That’s not exactly what the study says, though. The 1.8 million total infections during the studied period says nothing about how many of those people were specifically re-exposed to BA.2 after an initial infection to BA.1. Essentially, we don’t know what the denominator is here, but it’s almost certainly much, much less than 1.8 million.
The study did find “1,739 cases that fulfilled the criteria of two positive samples with more than 20 and less than 60 days apart.” Of those 1,739 cases, the researchers randomly selected 263 samples that could be genetically sequenced and, of those, 187 (71%) were BA.2 reinfections and 47 (18%) were specifically Omicron BA.1-BA.2 reinfections. So that’s not 47 out of 1.8 million infections investigated, but 47 out of the 263 reinfection samples successfully sequenced.
The significance is that this is a study in Denmark in which BA.1 was dominant in Dec-Jan followed by BA.2 dominance in Jan-Feb 11. The vast majority of the 1.8 million cases in that timeframe were BA.1 and BA.2. According to this paper, 80% of cases were BA.2 by Jan 18. In fact, the vast majority of cumulative Danish cases are now BA.2.
Look at cumulative Danish cases in ourworldindata and I think you’ll see how BA.1 swamps the number of Delta cases by mid December. By mid Jan, BA.2 swamps BA.1. The combined Omicron waves account for nearly 90% of Danish cases. Over 50% of Danes have now officially been infected.
So, 187 cases out of a little less than 1.8 million (lets say even 10X less) are a BA.2 reinfection from a prior infection. 47 of those are specifically BA.2 following a BA.1 infection. These are tiny numbers. The majority of those 1,739 are reinfection by BA.1 with a prior infection of something else. Notice, these are still small numbers because, prior to Omicron, Denmark had a very low infection rate.
Their death rate looks bad, but they count anyone who has died of anything within 30 days of a positive test. I’ve been looking at their number of ICU patients which have been low the whole time (relative to the US).
This is still way off. It’s 187 cases out of → 263 cases successfully sequenced out of → 1056 samples selected for additional sequencing because there was a good sample pair out of → some unknown portion of people that were infected and then exposed again out of → the 10% or so of infections sequenced at all (2021-W49 through 2022-W04) out of → 1.8 million. I’d still call that rare but not tiny.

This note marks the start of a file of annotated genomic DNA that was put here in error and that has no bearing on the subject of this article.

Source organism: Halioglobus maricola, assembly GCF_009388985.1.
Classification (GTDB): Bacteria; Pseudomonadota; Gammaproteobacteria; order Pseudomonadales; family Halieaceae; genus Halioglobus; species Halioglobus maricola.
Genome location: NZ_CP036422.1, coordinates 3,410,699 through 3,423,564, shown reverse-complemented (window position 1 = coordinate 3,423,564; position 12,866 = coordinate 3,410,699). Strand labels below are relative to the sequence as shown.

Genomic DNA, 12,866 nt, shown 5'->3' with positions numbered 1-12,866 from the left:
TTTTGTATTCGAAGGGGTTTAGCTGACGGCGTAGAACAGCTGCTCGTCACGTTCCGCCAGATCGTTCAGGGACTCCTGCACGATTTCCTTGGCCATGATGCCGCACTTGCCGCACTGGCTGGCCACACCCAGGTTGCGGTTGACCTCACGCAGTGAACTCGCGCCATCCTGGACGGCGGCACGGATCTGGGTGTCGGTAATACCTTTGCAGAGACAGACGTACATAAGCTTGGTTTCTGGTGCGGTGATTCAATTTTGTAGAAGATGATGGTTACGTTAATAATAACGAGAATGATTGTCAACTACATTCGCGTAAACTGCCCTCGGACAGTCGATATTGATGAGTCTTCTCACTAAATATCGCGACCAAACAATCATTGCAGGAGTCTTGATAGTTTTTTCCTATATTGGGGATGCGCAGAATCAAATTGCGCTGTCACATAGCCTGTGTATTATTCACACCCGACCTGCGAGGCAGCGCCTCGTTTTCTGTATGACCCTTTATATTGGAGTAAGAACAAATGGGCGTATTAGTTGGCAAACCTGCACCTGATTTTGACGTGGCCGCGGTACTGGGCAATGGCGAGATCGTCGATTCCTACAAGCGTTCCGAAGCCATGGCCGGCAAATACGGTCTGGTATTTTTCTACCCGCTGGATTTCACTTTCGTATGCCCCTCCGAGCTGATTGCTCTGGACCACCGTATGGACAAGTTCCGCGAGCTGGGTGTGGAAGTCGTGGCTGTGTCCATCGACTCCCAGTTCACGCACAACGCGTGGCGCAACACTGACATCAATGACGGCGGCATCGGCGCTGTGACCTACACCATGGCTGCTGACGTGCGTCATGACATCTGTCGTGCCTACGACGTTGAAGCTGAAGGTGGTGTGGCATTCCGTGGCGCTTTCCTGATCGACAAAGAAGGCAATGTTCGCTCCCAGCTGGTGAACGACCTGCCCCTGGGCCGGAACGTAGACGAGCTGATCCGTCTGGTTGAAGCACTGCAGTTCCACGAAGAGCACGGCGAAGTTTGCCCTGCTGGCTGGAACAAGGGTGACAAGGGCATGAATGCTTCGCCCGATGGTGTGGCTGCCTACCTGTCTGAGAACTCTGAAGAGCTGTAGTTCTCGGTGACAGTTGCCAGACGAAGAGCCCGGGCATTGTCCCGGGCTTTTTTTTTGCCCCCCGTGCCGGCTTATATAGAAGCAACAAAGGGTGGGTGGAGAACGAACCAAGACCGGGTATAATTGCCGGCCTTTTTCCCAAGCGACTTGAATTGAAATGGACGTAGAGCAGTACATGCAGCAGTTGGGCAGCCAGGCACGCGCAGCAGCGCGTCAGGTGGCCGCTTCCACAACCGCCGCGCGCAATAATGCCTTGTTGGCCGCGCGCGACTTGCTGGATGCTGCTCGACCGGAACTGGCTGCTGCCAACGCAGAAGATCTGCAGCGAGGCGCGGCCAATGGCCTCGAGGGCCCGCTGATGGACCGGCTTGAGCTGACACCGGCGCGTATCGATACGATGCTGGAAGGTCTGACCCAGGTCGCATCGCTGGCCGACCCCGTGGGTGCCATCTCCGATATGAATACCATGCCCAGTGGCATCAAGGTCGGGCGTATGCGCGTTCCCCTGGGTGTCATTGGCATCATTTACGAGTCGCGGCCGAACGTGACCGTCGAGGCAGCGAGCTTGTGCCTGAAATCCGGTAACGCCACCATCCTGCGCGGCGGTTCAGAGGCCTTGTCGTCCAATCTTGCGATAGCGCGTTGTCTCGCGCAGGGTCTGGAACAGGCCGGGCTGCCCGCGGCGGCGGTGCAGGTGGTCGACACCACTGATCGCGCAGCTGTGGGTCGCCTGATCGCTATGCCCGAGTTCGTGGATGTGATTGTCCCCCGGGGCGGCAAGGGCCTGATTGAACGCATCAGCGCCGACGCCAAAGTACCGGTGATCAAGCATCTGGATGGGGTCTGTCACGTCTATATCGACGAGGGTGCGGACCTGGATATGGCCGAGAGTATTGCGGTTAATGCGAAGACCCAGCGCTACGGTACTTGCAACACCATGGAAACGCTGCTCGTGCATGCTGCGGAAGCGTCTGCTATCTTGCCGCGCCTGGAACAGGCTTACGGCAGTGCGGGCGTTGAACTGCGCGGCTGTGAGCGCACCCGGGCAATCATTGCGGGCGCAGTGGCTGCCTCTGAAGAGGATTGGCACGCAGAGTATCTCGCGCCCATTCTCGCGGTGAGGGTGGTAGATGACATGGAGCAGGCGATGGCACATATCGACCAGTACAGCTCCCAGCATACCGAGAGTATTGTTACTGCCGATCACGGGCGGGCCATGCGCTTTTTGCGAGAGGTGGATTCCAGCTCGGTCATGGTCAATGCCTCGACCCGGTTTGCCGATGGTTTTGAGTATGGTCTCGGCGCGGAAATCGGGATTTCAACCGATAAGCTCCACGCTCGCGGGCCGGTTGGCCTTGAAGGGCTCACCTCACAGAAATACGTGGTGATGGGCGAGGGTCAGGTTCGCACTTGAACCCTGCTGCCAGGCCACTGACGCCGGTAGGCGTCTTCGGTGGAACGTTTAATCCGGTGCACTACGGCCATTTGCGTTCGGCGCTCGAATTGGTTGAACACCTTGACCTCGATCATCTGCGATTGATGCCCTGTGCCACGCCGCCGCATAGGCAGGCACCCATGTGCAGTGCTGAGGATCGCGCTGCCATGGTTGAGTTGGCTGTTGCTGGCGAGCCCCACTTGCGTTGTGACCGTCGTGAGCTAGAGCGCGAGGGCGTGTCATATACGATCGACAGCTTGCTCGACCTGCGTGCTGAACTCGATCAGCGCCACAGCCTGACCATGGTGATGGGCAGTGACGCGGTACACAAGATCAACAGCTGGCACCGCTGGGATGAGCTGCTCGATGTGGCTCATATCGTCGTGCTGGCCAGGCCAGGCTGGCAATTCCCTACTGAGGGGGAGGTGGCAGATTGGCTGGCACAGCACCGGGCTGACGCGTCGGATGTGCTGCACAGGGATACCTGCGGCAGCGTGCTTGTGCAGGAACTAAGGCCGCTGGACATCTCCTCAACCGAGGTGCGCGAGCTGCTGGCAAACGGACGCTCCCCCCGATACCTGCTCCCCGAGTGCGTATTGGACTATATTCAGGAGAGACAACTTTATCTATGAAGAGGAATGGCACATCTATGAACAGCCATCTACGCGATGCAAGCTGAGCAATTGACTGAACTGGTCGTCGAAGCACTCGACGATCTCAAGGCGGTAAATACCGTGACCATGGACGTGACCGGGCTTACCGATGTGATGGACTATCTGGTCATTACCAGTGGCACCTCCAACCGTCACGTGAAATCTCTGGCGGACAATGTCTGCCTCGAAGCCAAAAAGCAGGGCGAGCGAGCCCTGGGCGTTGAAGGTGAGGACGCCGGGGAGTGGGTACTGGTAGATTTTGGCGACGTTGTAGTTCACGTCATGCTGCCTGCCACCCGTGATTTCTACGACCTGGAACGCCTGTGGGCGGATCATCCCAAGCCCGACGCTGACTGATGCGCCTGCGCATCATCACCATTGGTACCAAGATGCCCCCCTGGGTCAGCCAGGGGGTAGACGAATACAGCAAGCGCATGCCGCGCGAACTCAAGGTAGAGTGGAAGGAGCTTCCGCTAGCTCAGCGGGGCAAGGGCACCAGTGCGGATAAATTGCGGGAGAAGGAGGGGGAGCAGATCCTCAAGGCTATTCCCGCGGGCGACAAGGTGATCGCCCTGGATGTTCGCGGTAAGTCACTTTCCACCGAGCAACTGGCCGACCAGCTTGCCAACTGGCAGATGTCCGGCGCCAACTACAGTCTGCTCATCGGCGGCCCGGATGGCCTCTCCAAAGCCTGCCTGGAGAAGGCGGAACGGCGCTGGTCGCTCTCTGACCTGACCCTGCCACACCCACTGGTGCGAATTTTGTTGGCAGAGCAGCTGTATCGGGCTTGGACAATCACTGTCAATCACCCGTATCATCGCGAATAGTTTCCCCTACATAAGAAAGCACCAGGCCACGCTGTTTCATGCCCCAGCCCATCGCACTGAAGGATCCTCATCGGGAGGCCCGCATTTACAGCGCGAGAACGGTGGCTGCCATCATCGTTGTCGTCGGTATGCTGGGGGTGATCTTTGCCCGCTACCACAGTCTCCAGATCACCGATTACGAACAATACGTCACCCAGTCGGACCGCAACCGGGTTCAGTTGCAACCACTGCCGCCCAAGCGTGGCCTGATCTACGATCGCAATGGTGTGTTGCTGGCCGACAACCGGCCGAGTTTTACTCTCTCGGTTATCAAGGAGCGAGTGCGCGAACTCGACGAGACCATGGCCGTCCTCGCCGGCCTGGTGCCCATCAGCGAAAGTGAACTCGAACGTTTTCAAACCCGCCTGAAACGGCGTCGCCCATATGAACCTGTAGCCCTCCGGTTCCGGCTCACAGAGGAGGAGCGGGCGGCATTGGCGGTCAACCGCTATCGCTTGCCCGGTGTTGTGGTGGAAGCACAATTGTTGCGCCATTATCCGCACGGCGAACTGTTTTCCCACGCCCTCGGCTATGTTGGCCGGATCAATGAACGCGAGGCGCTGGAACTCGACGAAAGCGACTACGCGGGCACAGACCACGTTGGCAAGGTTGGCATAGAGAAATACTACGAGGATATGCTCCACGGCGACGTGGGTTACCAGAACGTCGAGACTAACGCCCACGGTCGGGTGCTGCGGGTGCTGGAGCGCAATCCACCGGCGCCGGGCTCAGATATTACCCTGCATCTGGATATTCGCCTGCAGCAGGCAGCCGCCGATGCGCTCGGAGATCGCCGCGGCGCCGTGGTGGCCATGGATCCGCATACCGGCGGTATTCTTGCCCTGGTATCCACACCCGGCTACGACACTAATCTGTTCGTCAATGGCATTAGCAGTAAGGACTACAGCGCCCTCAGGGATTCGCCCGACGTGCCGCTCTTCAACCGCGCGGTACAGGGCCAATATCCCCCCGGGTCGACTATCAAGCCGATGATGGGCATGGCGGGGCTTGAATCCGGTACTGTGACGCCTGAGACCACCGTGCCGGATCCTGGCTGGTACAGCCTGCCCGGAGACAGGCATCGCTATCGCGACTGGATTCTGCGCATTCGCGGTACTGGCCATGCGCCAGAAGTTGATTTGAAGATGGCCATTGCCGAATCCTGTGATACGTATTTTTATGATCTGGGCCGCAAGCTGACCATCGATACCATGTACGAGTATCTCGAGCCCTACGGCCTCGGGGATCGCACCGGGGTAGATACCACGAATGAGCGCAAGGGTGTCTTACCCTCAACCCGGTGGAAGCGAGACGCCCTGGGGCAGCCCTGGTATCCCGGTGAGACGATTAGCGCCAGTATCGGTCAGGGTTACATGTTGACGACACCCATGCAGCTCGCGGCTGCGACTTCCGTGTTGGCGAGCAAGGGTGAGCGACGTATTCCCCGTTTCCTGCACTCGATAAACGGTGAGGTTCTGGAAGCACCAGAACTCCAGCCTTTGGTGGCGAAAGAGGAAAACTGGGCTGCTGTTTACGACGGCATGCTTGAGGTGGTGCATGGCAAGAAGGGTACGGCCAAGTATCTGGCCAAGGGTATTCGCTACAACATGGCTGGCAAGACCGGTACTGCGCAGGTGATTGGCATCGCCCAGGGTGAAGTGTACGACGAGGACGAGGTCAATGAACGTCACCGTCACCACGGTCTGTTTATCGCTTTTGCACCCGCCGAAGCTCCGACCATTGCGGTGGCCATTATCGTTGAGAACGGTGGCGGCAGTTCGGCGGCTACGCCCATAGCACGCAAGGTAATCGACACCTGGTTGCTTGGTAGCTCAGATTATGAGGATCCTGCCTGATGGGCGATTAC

I’m also considering that this was during a time when restrictions were high and thus opportunities for re-exposure occurred less often. With restrictions going away pretty much everywhere in the states, there’s going to be a lot more chances for re-exposure such that even rare events can happen a lot more often. There was a time when omicron after delta reinfections were rare, then delta restrictions started to go away and omicron took off.
So it’s not like I’m sure this will be a significant factor in the next (possible) wave, but I don’t think it should be entirely dismissed yet. The bigger problem will be the 55% of Americans who didn’t get omicron going back to “normal”.
I dunno, I’ve gotten kinda cynical about restrictions of any sort lately. I’ve become less and less convinced that there’s a sufficiently high number of people who will obey them and power structures that will enforce them (not necessarily limited to the United States) to really make it worthwhile.
As for the OP, it kind of depends on what you consider a “wave.” Is it any sort of increase in cases, no matter what the amount? In hospitalizations or deaths? Is there a threshold where we can be confident that the wave, however you define it, is directly caused by lifting restrictions (kind of like how scientists estimate that there’s an 80% chance that any unusual weather event is caused by climate change)?
Something that just occurred to me: I could see a scenario where the blue states get a larger increase than red states, for reasons I’ve already described above. I bet the right wing machine would love to see that…
Okay, I think I got it. In the materials and methods, it says this:
In order to increase the number of paired genome data for patients infected with Omicron lineages, samples were selected for WGS from individuals with two SARS-CoV-2-positive samples 20 to 60 days apart. From a total of 1,739 individuals that fulfilled the criteria, a subset of 984 samples from individuals (n=492) without prior WGS results were randomly selected for sequencing. Moreover, 74 individuals had at least one Omicron sample already confirmed by WGS and the remaining samples were selected for WGS. In total, 1,056 samples were included (Figure 1).
Those 1739 are the total number of people reinfected (mostly omicron - omicron) from the total 1.8 million infections. That’s less that 0.1% reinfection rate within that period.
1056 of those 1739 were selected for sequencing or were already sequenced. They couldn’t get sequencing for all of the 1056 samples (almost half failed).
Even though they selected a timeframe to get as much Omicron as possible (probably at least 90% of the samples), the majority of reinfections (53%) came from delta to BA.2. Next, 19% were reinfection with the same variant: delta to delta, BA.1 to BA.1, or BA.2 to BA.2. Finally, 18% of them were BA.1 to BA.2. Since that BA.2 wave was only half-way through at the time, those numbers may double at least.
If those percentages represent what is in the 1739 reinfected, you are talking about a certain percentage of the 0.1% reinfected. The good news is that the majority of those reinfections are delta to BA.2. Since the first and second infections were in a narrow range, less BA.1 to BA.2 suggests a protective effect rather than waning immunity.